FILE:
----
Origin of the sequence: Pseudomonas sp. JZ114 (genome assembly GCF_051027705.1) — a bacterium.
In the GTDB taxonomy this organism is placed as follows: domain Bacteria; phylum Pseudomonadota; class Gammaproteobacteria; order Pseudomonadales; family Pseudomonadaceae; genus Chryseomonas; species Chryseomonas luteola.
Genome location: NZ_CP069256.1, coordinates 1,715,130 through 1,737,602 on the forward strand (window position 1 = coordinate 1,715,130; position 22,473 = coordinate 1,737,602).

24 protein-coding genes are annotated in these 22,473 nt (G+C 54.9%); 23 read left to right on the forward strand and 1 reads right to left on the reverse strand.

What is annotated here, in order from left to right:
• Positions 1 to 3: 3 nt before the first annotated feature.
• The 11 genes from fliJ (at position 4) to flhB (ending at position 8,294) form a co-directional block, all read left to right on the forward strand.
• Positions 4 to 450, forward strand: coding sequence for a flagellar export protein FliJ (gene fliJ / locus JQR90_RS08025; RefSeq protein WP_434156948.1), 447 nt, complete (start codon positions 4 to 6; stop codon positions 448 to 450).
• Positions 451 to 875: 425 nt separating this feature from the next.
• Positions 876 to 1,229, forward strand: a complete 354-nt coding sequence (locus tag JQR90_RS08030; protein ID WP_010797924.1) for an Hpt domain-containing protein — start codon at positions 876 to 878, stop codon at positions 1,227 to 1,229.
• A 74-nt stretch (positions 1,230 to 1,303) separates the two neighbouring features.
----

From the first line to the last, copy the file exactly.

Origin of the sequence: Pseudomonas sp. JZ114 (genome assembly GCF_051027705.1) — a bacterium.
In the GTDB taxonomy this organism is placed as follows: domain Bacteria; phylum Pseudomonadota; class Gammaproteobacteria; order Pseudomonadales; family Pseudomonadaceae; genus Chryseomonas; species Chryseomonas luteola.
Genome location: NZ_CP069256.1, coordinates 1,715,130 through 1,737,602 on the forward strand (window position 1 = coordinate 1,715,130; position 22,473 = coordinate 1,737,602).

24 protein-coding genes are annotated in these 22,473 nt (G+C 54.9%); 23 read left to right on the forward strand and 1 reads right to left on the reverse strand.

What is annotated here, in order from left to right:
• Positions 1 to 3: 3 nt before the first annotated feature.
• The 11 genes from fliJ (at position 4) to flhB (ending at position 8,294) form a co-directional block, all read left to right on the forward strand.
• Positions 4 to 450, forward strand: coding sequence for a flagellar export protein FliJ (gene fliJ / locus JQR90_RS08025; RefSeq protein WP_434156948.1), 447 nt, complete (start codon positions 4 to 6; stop codon positions 448 to 450).
• Positions 451 to 875: 425 nt separating this feature from the next.
• Positions 876 to 1,229, forward strand: a complete 354-nt coding sequence (locus tag JQR90_RS08030; protein ID WP_010797924.1) for an Hpt domain-containing protein — start codon at positions 876 to 878, stop codon at positions 1,227 to 1,229.
• A 74-nt stretch (positions 1,230 to 1,303) separates the two neighbouring features.